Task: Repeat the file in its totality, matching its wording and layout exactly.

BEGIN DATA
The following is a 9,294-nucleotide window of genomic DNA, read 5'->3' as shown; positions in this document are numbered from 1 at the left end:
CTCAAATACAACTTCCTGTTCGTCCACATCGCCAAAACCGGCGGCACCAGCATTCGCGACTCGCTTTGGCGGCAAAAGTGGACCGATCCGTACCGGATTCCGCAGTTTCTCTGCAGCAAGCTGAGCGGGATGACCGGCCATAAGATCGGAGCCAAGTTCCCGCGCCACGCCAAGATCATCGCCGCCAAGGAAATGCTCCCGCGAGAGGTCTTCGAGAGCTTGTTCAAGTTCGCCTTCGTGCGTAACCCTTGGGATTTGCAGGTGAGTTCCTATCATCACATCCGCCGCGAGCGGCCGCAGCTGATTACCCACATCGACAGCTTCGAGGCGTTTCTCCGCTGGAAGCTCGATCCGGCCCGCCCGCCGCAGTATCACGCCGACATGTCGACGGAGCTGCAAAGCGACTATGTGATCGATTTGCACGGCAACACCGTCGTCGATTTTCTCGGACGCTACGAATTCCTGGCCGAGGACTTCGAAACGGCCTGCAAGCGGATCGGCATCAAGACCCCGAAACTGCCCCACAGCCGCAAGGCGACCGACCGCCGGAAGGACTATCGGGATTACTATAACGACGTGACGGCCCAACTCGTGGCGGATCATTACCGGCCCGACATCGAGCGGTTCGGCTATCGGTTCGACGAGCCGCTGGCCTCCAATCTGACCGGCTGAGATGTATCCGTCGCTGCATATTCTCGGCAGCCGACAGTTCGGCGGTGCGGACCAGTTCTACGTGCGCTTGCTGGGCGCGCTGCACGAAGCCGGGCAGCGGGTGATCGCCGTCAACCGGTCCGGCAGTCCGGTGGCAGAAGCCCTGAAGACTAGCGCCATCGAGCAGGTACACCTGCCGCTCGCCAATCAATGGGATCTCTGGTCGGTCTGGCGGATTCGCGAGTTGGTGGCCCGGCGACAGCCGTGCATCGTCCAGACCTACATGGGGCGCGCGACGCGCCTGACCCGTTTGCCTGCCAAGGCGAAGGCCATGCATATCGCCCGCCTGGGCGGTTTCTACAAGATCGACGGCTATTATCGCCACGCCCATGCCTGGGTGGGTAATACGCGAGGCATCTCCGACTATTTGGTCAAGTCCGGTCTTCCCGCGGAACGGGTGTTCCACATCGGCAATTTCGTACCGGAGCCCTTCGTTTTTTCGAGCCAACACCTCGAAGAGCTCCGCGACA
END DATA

The following is a 9,294-nucleotide window of genomic DNA, read 5'->3' as shown; positions in this document are numbered from 1 at the left end:
CTCAAATACAACTTCCTGTTCGTCCACATCGCCAAAACCGGCGGCACCAGCATTCGCGACTCGCTTTGGCGGCAAAAGTGGACCGATCCGTACCGGATTCCGCAGTTTCTCTGCAGCAAGCTGAGCGGGATGACCGGCCATAAGATCGGAGCCAAGTTCCCGCGCCACGCCAAGATCATCGCCGCCAAGGAAATGCTCCCGCGAGAGGTCTTCGAGAGCTTGTTCAAGTTCGCCTTCGTGCGTAACCCTTGGGATTTGCAGGTGAGTTCCTATCATCACATCCGCCGCGAGCGGCCGCAGCTGATTACCCACATCGACAGCTTCGAGGCGTTTCTCCGCTGGAAGCTCGATCCGGCCCGCCCGCCGCAGTATCACGCCGACATGTCGACGGAGCTGCAAAGCGACTATGTGATCGATTTGCACGGCAACACCGTCGTCGATTTTCTCGGACGCTACGAATTCCTGGCCGAGGACTTCGAAACGGCCTGCAAGCGGATCGGCATCAAGACCCCGAAACTGCCCCACAGCCGCAAGGCGACCGACCGCCGGAAGGACTATCGGGATTACTATAACGACGTGACGGCCCAACTCGTGGCGGATCATTACCGGCCCGACATCGAGCGGTTCGGCTATCGGTTCGACGAGCCGCTGGCCTCCAATCTGACCGGCTGAGATGTATCCGTCGCTGCATATTCTCGGCAGCCGACAGTTCGGCGGTGCGGACCAGTTCTACGTGCGCTTGCTGGGCGCGCTGCACGAAGCCGGGCAGCGGGTGATCGCCGTCAACCGGTCCGGCAGTCCGGTGGCAGAAGCCCTGAAGACTAGCGCCATCGAGCAGGTACACCTGCCGCTCGCCAATCAATGGGATCTCTGGTCGGTCTGGCGGATTCGCGAGTTGGTGGCCCGGCGACAGCCGTGCATCGTCCAGACCTACATGGGGCGCGCGACGCGCCTGACCCGTTTGCCTGCCAAGGCGAAGGCCATGCATATCGCCCGCCTGGGCGGTTTCTACAAGATCGACGGCTATTATCGCCACGCCCATGCCTGGGTGGGTAATACGCGAGGCATCTCCGACTATTTGGTCAAGTCCGGTCTTCCCGCGGAACGGGTGTTCCACATCGGCAATTTCGTACCGGAGCCCTTCGTTTTTTCGAGCCAACACCTCGAAGAGCTCCGCGACA